Shotgun Tom Kelly is derivative of a long line of “morning” disc jockeys. Their essential style was established in the 30s by Arthur Godfrey, who began his radio career in 1929 as “Red Godfrey, the Warbling Banjoist.” Fred Allen called him “the Huck Finn of radio,” and his name became synonymous with zany, light-hearted irreverence and mischief. He smashed records he didn’t care for; he used near-obscene material; he was reprimanded for buzzing people in his airplane. WJSV, Washington, woke him up each morning with a studio-activated gong in his apartment; and he had a microphone beside his bed, just in case be didn’t feel like getting up.

Godfrey’s antics, his unpredictability, and his success set the tone for disc jockeys across the nation. The style, in one form or another, has filled the morning airwaves ever since. It is this tradition which Shotgun Tom has followed, and it is one his detractors point to with disdain.

Kelly, whose real name is Tom Irwin, was born and raised in San Diego. He got his first look at a disc jockey when he saw KOGO’s Frank Thompson doing a remote broadcast at Oscar’s drive-in. “I was about ten then, and boy, that looked like a lot of fun, so I went home and built my own radio station.” He got a 100-milliwatt transmitter, but “that was a drag ’cause it would only go about five houses.” So he broke the law; he bought a 25-watt transmitter and threw his voice right over the AM frequencies. He even traded commercial time for food from a Mexican restaurant until the Federal Communications Commission came and told him to knock it off.

Soon after, he went legit with a Junior Achievement show broadcast on KDEO, and moved to KPRI-FM while he was still at Mount Miguel High School. Later, he worked in Merced, Ventura, and Bakersfield (where he was Nemo the Clown on a TV kiddie show called Prize Party). Then he returned to San Diego and worked a while for KGB, then KCBQ. In protest of the way management was treating a fellow DJ, he and several other jocks staged a walkout at KCBQ, and he ended up in Phoenix (“I wouldn’t do that today; I’ve matured”). He finally came back to the “Q,” worked there four and a half years (“longer than anyone, I think”), and then, seeking more secure pastures, he accepted an offer from B-100.

“I’ve observed two varieties of program directors in this business,” he says. “One uses fear to control his jocks and the other uses encouragement. My favorite program director- other than, you know. Dr. Boogie (Bobby Rich), my present director— was Buzz Bennett. I was over at KGB the first time I heard about Bennett. He had a real drug reputation; they used to say he’d shoot up every day, but it wasn’t true. He was director of KCBQ, and over at KGB we were trying to kill him.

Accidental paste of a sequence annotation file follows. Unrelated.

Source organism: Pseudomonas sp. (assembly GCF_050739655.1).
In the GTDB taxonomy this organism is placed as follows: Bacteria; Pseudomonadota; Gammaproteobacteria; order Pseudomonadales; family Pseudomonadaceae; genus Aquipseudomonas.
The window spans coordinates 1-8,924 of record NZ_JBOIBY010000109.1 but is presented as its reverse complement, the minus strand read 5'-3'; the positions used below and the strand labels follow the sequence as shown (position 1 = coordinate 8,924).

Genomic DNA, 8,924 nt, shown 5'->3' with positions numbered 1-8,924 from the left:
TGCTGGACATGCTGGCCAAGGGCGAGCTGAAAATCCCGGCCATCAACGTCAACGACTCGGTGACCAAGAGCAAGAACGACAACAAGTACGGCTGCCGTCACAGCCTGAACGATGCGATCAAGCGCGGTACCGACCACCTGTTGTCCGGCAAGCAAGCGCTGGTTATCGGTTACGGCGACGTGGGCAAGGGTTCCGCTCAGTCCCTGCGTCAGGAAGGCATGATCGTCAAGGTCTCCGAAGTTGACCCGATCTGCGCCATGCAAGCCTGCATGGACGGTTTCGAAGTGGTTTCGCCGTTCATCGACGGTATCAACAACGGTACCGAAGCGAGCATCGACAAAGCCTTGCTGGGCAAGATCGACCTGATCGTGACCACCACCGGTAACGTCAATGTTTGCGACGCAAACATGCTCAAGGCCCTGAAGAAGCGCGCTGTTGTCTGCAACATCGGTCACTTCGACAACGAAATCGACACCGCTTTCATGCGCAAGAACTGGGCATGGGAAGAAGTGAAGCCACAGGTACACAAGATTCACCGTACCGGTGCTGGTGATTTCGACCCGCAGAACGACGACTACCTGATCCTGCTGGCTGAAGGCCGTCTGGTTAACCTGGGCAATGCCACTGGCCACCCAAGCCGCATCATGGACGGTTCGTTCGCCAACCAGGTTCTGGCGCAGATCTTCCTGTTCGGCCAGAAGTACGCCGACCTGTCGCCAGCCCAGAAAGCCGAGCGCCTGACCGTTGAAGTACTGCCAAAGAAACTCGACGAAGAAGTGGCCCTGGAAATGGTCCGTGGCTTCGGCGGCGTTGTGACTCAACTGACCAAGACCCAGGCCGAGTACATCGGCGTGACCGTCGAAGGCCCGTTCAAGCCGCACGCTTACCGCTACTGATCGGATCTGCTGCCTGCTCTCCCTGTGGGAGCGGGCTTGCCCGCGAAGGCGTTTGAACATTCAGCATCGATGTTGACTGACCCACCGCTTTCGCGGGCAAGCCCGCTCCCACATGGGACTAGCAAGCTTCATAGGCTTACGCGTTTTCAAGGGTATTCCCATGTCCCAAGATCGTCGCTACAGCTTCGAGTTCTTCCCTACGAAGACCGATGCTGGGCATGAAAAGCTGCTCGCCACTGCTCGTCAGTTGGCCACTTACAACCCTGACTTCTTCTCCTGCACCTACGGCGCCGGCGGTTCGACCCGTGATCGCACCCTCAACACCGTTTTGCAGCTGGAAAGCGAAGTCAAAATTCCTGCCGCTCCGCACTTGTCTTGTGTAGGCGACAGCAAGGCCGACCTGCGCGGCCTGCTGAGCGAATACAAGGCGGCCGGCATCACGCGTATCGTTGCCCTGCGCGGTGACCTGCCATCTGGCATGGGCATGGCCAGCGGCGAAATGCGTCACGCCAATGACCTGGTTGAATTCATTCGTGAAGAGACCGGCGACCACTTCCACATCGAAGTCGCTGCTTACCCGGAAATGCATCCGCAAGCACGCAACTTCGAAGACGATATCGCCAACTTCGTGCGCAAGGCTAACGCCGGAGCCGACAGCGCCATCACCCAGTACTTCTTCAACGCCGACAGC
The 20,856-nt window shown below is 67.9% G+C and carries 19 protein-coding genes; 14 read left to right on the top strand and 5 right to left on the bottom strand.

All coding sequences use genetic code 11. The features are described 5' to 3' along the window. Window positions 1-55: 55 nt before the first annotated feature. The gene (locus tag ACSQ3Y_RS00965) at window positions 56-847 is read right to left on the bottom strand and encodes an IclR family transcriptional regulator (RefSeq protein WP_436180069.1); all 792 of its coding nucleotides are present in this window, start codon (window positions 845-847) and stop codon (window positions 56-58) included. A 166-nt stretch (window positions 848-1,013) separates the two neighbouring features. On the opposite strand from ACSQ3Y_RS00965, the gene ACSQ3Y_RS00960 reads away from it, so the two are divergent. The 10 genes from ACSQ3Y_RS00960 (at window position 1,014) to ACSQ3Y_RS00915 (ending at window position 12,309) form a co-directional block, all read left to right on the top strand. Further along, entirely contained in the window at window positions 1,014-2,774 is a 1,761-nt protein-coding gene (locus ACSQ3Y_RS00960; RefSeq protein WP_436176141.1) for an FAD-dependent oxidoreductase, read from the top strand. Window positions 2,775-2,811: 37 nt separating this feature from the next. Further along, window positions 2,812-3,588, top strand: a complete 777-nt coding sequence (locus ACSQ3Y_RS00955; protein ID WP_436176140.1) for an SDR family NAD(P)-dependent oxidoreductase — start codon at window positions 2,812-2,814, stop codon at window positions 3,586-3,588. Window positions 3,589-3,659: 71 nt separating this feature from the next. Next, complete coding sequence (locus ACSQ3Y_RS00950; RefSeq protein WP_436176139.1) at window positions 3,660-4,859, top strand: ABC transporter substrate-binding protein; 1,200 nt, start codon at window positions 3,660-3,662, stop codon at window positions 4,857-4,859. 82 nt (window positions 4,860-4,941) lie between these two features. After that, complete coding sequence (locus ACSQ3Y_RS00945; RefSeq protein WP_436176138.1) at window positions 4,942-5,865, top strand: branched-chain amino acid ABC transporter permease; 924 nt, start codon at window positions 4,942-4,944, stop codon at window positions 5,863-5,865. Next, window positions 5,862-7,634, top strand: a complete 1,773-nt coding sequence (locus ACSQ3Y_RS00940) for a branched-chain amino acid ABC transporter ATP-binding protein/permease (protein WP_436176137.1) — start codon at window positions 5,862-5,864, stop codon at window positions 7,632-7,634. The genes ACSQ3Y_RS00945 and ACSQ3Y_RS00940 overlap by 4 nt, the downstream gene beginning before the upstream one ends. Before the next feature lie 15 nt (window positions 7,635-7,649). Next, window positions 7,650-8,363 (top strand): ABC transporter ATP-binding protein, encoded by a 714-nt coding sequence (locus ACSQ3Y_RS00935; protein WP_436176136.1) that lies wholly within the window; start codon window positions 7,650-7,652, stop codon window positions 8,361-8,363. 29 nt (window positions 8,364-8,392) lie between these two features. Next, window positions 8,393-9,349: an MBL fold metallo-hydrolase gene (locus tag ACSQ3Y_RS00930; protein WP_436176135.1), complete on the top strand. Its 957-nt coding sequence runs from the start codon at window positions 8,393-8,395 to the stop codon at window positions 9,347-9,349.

“But when KGB fired me I got a call from Buzz. I was really scared. When. I went to see him he was sitting behind his desk—he looked like Frank Zappa—and he was pushing around some white powder and snorting it.” Kelly moans, grabs his head, whines. “Ohhhh, noooo, how unhip. It’s true, I thought. Here I am entering this den of iniquity.

“ ‘Hey man, you want some? he says. Then everybody comes in and they’re all standing around sniffing this stuff, and it turns out to be peppermint snuff.”

Bennett called KCBQ his “family.” “He was a little bit like a benign Charlie Manson. Whereas I never felt comfortable at the other stations—everyone was always afraid of losing their jobs at any minute— Buzz wanted us to be human on the air. If you needed ‘maintenance,’ he’d call you in and talk to you like George Carlin’s hippy-dippy weatherman. He’d say, ‘Shotz, you got to shorten up on your “back sales,” but I don’t care if you get a “one” in the ratings; you’re still going to work for me.’ ”

On the other hand, one director in Kelly’s past called his jocks, “boy,” and “son.” “Most program directors still control their DJs with fear, and I can see it affecting their lives. It’s not drugs that ruin their lives; it’s the insecurity and alcohol.”

But the insecurity felt by many DJs seems to derive from more than program directors alone. The demographics—the holiest of radio concerns—are changing. The whole hump of post-war babies, now in their mid-20s, is, as KGB news director Lou Rogers says, “moving down the snake like a swallowed egg.” For a decade, the American radio audience was all pubescent exuberance, and jocks like Shotgun Tom were the shamans. But each year, the demographics revealed an older population; thus the new trend toward “mellow” radio.

Rick Liebert, KGB’s program director and the enfant terrible of San Diego radio, uses his pioneering mellow sound to dominate the local ratings. He is the direct descendant of Bill Drake, one of the business’s most respected program directors, who was director of KGB during the late 60s. Drake deplored what one critic called “those shouting joyboys drowning in their own adrenaline”—joyboys like Shotgun Tom.

Drake’s format then was a hint of things to come. He deemphasized the disc jockey, stressed split-second timing, grouped commercials to allow more uninterrupted music, and generally streamlined every aspect of on-the-air business.

When Drake’s formula is combined with an aging population, a generation becoming more comfortable with computers than with the sweaty black roots of rock music, one arrives at Liebert’s present formula, which has little room for the broadcast ecstasy of people like Shotgun Tom. Says Liebert, “Mellow radio reaches out to the 24- to 35-year-old person who has outgrown rock, the person who represents the majority of the market, but isn’t ready to be thrown into the Sinatra bin. Mellow radio takes the irritating elements out of rock, like fuzz guitars, the driving beat, and screaming vocals. Instead of Led Zeppelin and T. Rex, we’re promoting James Taylor, Gordon Lightfoot, Carole King. And we don’t rely on the disc jockey’s personality anymore.”